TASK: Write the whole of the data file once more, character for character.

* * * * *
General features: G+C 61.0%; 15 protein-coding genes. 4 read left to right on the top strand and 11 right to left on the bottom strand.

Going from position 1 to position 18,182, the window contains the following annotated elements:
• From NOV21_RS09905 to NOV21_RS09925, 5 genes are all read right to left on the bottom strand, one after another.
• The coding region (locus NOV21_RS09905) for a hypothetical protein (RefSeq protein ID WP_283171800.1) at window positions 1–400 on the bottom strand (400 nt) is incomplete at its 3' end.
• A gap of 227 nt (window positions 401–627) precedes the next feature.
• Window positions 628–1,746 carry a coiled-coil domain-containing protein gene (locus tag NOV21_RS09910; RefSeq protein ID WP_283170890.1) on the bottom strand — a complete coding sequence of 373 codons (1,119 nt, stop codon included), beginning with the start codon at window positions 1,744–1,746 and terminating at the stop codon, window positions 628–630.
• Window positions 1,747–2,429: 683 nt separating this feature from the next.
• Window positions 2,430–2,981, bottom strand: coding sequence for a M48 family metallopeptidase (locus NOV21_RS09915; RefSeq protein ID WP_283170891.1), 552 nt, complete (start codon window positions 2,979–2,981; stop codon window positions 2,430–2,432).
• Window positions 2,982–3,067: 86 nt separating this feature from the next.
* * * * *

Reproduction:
General features: G+C 61.0%; 15 protein-coding genes. 4 read left to right on the top strand and 11 right to left on the bottom strand.

Going from position 1 to position 18,182, the window contains the following annotated elements:
• From NOV21_RS09905 to NOV21_RS09925, 5 genes are all read right to left on the bottom strand, one after another.
• The coding region (locus NOV21_RS09905) for a hypothetical protein (RefSeq protein ID WP_283171800.1) at window positions 1–400 on the bottom strand (400 nt) is incomplete at its 3' end.
• A gap of 227 nt (window positions 401–627) precedes the next feature.
• Window positions 628–1,746 carry a coiled-coil domain-containing protein gene (locus tag NOV21_RS09910; RefSeq protein ID WP_283170890.1) on the bottom strand — a complete coding sequence of 373 codons (1,119 nt, stop codon included), beginning with the start codon at window positions 1,744–1,746 and terminating at the stop codon, window positions 628–630.
• Window positions 1,747–2,429: 683 nt separating this feature from the next.
• Window positions 2,430–2,981, bottom strand: coding sequence for a M48 family metallopeptidase (locus NOV21_RS09915; RefSeq protein ID WP_283170891.1), 552 nt, complete (start codon window positions 2,979–2,981; stop codon window positions 2,430–2,432).
• Window positions 2,982–3,067: 86 nt separating this feature from the next.